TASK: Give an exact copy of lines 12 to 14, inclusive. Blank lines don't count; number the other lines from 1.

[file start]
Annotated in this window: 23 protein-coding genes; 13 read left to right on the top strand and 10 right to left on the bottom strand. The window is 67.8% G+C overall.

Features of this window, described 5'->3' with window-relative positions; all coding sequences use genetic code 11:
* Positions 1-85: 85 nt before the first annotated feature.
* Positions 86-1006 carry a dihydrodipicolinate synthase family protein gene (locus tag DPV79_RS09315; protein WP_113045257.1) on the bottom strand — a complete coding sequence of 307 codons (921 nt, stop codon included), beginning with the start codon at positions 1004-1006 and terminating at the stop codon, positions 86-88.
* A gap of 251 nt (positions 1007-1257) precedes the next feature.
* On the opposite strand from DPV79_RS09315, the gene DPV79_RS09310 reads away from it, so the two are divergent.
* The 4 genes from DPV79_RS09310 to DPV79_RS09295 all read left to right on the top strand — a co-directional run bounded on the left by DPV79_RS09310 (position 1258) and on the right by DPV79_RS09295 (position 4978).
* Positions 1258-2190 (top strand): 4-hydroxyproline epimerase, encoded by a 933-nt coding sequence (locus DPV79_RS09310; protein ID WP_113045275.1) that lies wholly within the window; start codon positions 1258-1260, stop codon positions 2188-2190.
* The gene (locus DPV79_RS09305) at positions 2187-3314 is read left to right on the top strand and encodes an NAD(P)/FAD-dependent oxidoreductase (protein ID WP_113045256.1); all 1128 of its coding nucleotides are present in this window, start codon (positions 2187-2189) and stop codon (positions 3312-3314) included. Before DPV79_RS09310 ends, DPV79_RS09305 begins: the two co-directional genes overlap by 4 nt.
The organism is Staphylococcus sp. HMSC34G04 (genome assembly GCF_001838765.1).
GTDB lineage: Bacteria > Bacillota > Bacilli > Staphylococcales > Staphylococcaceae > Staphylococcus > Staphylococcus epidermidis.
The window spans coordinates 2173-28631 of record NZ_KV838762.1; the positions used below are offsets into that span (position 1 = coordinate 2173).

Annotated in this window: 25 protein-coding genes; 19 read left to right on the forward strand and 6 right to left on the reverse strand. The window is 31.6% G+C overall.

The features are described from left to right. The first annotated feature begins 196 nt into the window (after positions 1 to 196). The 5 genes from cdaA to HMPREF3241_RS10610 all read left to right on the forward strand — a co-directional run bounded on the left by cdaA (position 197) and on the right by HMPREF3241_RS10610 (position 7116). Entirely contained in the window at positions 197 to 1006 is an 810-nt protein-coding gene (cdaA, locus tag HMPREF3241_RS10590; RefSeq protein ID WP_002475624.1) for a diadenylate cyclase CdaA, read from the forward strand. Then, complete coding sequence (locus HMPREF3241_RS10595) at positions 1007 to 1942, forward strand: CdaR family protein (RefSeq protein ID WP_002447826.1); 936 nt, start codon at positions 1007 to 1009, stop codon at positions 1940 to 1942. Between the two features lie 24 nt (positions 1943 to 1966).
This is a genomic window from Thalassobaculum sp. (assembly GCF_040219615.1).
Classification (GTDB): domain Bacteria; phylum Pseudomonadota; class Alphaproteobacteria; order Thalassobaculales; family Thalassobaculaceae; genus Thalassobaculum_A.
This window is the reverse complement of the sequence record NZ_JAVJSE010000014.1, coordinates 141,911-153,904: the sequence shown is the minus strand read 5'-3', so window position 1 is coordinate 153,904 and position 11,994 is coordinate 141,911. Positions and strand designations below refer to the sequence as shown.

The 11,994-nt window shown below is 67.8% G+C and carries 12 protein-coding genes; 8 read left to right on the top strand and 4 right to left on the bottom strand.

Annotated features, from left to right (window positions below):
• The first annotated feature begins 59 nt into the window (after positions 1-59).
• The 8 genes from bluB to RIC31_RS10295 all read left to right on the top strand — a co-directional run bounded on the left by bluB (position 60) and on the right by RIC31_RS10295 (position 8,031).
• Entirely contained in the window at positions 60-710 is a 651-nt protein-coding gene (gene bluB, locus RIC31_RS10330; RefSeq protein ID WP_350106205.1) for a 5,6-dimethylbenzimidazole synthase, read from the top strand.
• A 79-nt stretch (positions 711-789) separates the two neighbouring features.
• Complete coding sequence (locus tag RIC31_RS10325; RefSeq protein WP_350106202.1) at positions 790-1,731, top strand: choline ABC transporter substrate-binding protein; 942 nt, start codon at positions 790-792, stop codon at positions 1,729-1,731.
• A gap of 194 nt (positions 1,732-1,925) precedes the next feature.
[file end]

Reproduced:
The window spans coordinates 2173-28631 of record NZ_KV838762.1; the positions used below are offsets into that span (position 1 = coordinate 2173).

Annotated in this window: 25 protein-coding genes; 19 read left to right on the forward strand and 6 right to left on the reverse strand. The window is 31.6% G+C overall.

The features are described from left to right. The first annotated feature begins 196 nt into the window (after positions 1 to 196). The 5 genes from cdaA to HMPREF3241_RS10610 all read left to right on the forward strand — a co-directional run bounded on the left by cdaA (position 197) and on the right by HMPREF3241_RS10610 (position 7116). Entirely contained in the window at positions 197 to 1006 is an 810-nt protein-coding gene (cdaA, locus tag HMPREF3241_RS10590; RefSeq protein ID WP_002475624.1) for a diadenylate cyclase CdaA, read from the forward strand. Then, complete coding sequence (locus HMPREF3241_RS10595) at positions 1007 to 1942, forward strand: CdaR family protein (RefSeq protein ID WP_002447826.1); 936 nt, start codon at positions 1007 to 1009, stop codon at positions 1940 to 1942. Between the two features lie 24 nt (positions 1943 to 1966).